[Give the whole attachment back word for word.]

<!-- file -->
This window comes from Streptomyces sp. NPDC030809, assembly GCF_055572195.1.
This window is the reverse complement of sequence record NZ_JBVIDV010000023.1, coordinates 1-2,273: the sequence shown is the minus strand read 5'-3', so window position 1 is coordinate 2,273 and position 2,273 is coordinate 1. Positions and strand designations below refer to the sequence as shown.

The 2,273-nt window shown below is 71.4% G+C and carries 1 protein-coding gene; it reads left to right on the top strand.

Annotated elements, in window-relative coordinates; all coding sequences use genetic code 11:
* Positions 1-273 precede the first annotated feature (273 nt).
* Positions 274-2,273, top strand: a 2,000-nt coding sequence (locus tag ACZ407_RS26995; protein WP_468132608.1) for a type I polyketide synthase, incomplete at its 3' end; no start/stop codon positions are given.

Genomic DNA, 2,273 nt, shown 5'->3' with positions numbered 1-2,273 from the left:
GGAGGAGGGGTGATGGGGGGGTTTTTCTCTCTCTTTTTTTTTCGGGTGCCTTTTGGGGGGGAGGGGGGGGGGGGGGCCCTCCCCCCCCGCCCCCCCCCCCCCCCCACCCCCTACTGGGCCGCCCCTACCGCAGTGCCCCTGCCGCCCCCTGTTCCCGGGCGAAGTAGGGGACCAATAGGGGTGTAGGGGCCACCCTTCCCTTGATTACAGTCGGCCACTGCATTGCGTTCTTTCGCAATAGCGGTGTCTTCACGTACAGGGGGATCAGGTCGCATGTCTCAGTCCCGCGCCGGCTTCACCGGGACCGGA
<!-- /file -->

This window comes from Streptomyces sp. NPDC030809, assembly GCF_055572195.1.
This window is the reverse complement of sequence record NZ_JBVIDV010000023.1, coordinates 1-2,273: the sequence shown is the minus strand read 5'-3', so window position 1 is coordinate 2,273 and position 2,273 is coordinate 1. Positions and strand designations below refer to the sequence as shown.

The 2,273-nt window shown below is 71.4% G+C and carries 1 protein-coding gene; it reads left to right on the top strand.

Annotated elements, in window-relative coordinates; all coding sequences use genetic code 11:
* Positions 1-273 precede the first annotated feature (273 nt).
* Positions 274-2,273, top strand: a 2,000-nt coding sequence (locus tag ACZ407_RS26995; protein WP_468132608.1) for a type I polyketide synthase, incomplete at its 3' end; no start/stop codon positions are given.

Genomic DNA, 2,273 nt, shown 5'->3' with positions numbered 1-2,273 from the left:
GGAGGAGGGGTGATGGGGGGGTTTTTCTCTCTCTTTTTTTTTCGGGTGCCTTTTGGGGGGGAGGGGGGGGGGGGGGCCCTCCCCCCCCGCCCCCCCCCCCCCCCCACCCCCTACTGGGCCGCCCCTACCGCAGTGCCCCTGCCGCCCCCTGTTCCCGGGCGAAGTAGGGGACCAATAGGGGTGTAGGGGCCACCCTTCCCTTGATTACAGTCGGCCACTGCATTGCGTTCTTTCGCAATAGCGGTGTCTTCACGTACAGGGGGATCAGGTCGCATGTCTCAGTCCCGCGCCGGCTTCACCGGGACCGGA